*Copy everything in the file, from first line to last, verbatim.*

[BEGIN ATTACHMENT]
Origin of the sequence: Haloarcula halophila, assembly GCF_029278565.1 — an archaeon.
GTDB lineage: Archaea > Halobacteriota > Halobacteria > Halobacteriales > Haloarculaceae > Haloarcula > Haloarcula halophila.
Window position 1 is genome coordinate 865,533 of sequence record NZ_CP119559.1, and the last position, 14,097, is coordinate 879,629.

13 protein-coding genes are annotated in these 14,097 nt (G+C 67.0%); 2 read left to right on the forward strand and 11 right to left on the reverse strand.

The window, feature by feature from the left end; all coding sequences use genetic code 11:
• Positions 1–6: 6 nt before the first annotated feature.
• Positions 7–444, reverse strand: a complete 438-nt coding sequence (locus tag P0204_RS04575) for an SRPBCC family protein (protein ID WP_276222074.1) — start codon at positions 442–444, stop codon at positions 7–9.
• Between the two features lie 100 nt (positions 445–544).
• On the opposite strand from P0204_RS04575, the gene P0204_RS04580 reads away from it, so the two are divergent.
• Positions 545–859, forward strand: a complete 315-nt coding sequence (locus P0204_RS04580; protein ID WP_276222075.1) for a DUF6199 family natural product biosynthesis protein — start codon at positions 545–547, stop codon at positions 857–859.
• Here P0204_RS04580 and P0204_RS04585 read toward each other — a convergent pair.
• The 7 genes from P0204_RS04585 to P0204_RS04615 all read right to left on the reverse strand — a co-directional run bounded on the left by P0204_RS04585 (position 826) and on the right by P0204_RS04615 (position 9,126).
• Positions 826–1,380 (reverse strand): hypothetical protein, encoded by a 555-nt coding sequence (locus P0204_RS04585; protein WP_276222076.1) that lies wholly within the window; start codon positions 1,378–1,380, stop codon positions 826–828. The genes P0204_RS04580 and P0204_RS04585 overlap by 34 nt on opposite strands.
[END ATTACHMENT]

Origin of the sequence: Haloarcula halophila, assembly GCF_029278565.1 — an archaeon.
GTDB lineage: Archaea > Halobacteriota > Halobacteria > Halobacteriales > Haloarculaceae > Haloarcula > Haloarcula halophila.
Window position 1 is genome coordinate 865,533 of sequence record NZ_CP119559.1, and the last position, 14,097, is coordinate 879,629.

13 protein-coding genes are annotated in these 14,097 nt (G+C 67.0%); 2 read left to right on the forward strand and 11 right to left on the reverse strand.

The window, feature by feature from the left end; all coding sequences use genetic code 11:
• Positions 1–6: 6 nt before the first annotated feature.
• Positions 7–444, reverse strand: a complete 438-nt coding sequence (locus tag P0204_RS04575) for an SRPBCC family protein (protein ID WP_276222074.1) — start codon at positions 442–444, stop codon at positions 7–9.
• Between the two features lie 100 nt (positions 445–544).
• On the opposite strand from P0204_RS04575, the gene P0204_RS04580 reads away from it, so the two are divergent.
• Positions 545–859, forward strand: a complete 315-nt coding sequence (locus P0204_RS04580; protein ID WP_276222075.1) for a DUF6199 family natural product biosynthesis protein — start codon at positions 545–547, stop codon at positions 857–859.
• Here P0204_RS04580 and P0204_RS04585 read toward each other — a convergent pair.
• The 7 genes from P0204_RS04585 to P0204_RS04615 all read right to left on the reverse strand — a co-directional run bounded on the left by P0204_RS04585 (position 826) and on the right by P0204_RS04615 (position 9,126).
• Positions 826–1,380 (reverse strand): hypothetical protein, encoded by a 555-nt coding sequence (locus P0204_RS04585; protein WP_276222076.1) that lies wholly within the window; start codon positions 1,378–1,380, stop codon positions 826–828. The genes P0204_RS04580 and P0204_RS04585 overlap by 34 nt on opposite strands.